The Good news: I pushed through my emotional doldrum (likely caused by sleep deprivation), read more from Enemy of Man, and encountered awesome writing. My favorite moment is looking at a story and saying to myself, with pride and astonishment, I wrote that.
Health and fitness has always been important to me. It benefits writing in many ways. Exercise puts me in a good mood, and contrary to the tortured artist stereotype, I write better when I am happy and full of energy. Go figure. A challenging workout can also provide distance; it can clear your head so that the swirling plot lines encountered during revision and editing seem less daunting.
This week started great. I am determined to finish the Insanity DVD program day by day, rather than pick and chose the workouts I like. But, alas, I did allow other priorities to interfere a couple of days.
INSANITY (Fresh Start)
ST 3-9-13 Fit Test 25 min (Bare feet/ mat)
SN 3-10-13 Plyometric Cardio Circuit 42 min (Bare feet/ mat)
M 3-11-13 Cardio Power & Resistance 39 min (Bare feet/ mat)
T 3-12-13 no workout, altered work schedule
W 3-13-13 no workout, trying to catch up writing time
TH 3-14-13 no workout, trying to catch up writing time
F 3-15-13 no workout, caught in blog technical problems
One of the first things my dad and I discussed when we took the King off the truck, was the need to winterize it and attach a battery maintainer. I rode the bike a few times, despite the cold, and figured the battery was fine (and it is; I started it up today).
Attaching the battery charger / maintainer is easy. All you need do is remove the seat, choose gator clips or bolt clips, and hook everything up. Even I have the skill and tools to complete this DIY project.
I selected the bolt rings, because this option allows for the seat to be replaced with the charging connection left on the bike. All I need to do to charge it now is plug it into the wall. Some people do not like the cord hanging from under the seat, but it is short and has caps to protect the connections from the weather.
Now all I need is some warm weather so I can ride.
Ride safe, ride free, ride into adventure! www.ScottMoonWriter.com (Click to tweet this message)
Some of these books I have read multiple times. They have been highlighted, dog eared, and generally abused. However, despite the intense, emotional relationship I have with these books, they understand others will share the shelves. We don’t have an exclusive relationship. I am constantly searching for another book on writing that informs and inspires. Please post your suggestions.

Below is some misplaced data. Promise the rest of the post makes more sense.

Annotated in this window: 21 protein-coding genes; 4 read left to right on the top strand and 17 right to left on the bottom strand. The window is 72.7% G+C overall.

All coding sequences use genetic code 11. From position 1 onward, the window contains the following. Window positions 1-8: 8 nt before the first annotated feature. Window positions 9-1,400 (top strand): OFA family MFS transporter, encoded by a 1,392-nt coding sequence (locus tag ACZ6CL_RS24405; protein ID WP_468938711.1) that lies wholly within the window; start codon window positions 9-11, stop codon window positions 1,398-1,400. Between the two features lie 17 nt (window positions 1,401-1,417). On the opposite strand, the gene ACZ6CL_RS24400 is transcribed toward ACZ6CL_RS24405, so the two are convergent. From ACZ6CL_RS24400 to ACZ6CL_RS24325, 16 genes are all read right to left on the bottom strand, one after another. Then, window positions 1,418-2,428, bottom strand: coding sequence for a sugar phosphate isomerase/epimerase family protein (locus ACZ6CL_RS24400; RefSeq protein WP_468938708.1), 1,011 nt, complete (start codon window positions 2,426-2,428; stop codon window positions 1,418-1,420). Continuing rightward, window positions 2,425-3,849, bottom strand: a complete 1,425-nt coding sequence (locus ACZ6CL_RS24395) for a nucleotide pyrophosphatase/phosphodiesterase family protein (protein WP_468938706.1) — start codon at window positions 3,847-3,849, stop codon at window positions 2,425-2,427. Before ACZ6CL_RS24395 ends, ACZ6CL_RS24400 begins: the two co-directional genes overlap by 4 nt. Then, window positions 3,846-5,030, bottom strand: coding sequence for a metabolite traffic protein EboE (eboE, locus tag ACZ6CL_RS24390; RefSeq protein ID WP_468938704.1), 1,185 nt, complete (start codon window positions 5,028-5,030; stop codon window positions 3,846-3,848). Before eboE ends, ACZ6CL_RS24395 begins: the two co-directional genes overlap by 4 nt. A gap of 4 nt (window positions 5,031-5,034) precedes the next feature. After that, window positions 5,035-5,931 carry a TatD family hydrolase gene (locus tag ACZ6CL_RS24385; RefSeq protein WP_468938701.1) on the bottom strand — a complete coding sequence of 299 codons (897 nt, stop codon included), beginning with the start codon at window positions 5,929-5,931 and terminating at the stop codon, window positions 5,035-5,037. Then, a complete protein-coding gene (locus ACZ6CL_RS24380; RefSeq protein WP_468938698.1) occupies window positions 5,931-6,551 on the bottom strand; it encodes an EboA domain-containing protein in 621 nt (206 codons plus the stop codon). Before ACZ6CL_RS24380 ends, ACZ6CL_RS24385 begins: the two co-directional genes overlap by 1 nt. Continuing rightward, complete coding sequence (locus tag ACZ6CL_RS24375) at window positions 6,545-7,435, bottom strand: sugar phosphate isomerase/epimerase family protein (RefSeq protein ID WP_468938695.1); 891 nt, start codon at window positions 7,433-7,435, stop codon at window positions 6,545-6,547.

And always remember - write strong, write free, write like you mean it. www.scottmoonwriter.com Click to Tweet!
How many times have you seen a hero's sidekick (we'll call him Bad Luck Bob) get shot and die, only to learn that he was wearing a bulletproof vest? In a dramatic scene, after the villain is vanquished, the hero goes to his fallen friend. Bob regains consciousness and unzips his FBI windbreaker to reveal body armor with several neat bullet slugs in the fabric.
Getting shot while wearing a bulletproof vest is like being hit by a baseball bat, really hard, or so I've been told. Body blows don't render people unconscious. More likely there would be a lot of screaming and writhing in pain, with a possible 300 cc bladder release thrown in to augment the indignity.
Tasers don’t knock people out, unless they fall and bump their head. A Taser works one of two ways. If probes are shot out and strike with sufficient distance between each other, an electric current (volts, not amps) travel between the contact points. All the muscle in this area suffers involuntary lock-up. No amount of moral fortitude can prevent this. It does not matter how many sit-ups you do or what your pain tolerance is. The muscles lock until the Taser ride stops. (Note: amps are what kill you, not volts.)
Having been Tased with probes, one in the upper back and one in the buttocks, I can attest to the irresistible force of this less lethal control method. The sensation is not so much pain, but a desperate, all consuming need for it to stop. I suppose it is painful, but it is hard to describe. Afterward, I felt good, as though I had done a really good stretch of my hamstring and back muscles. I don't recommend trying this, however, because results may vary. Also, I did not feel the probes being pulled out of my flesh. My mind was on other things, such as not being Tased again.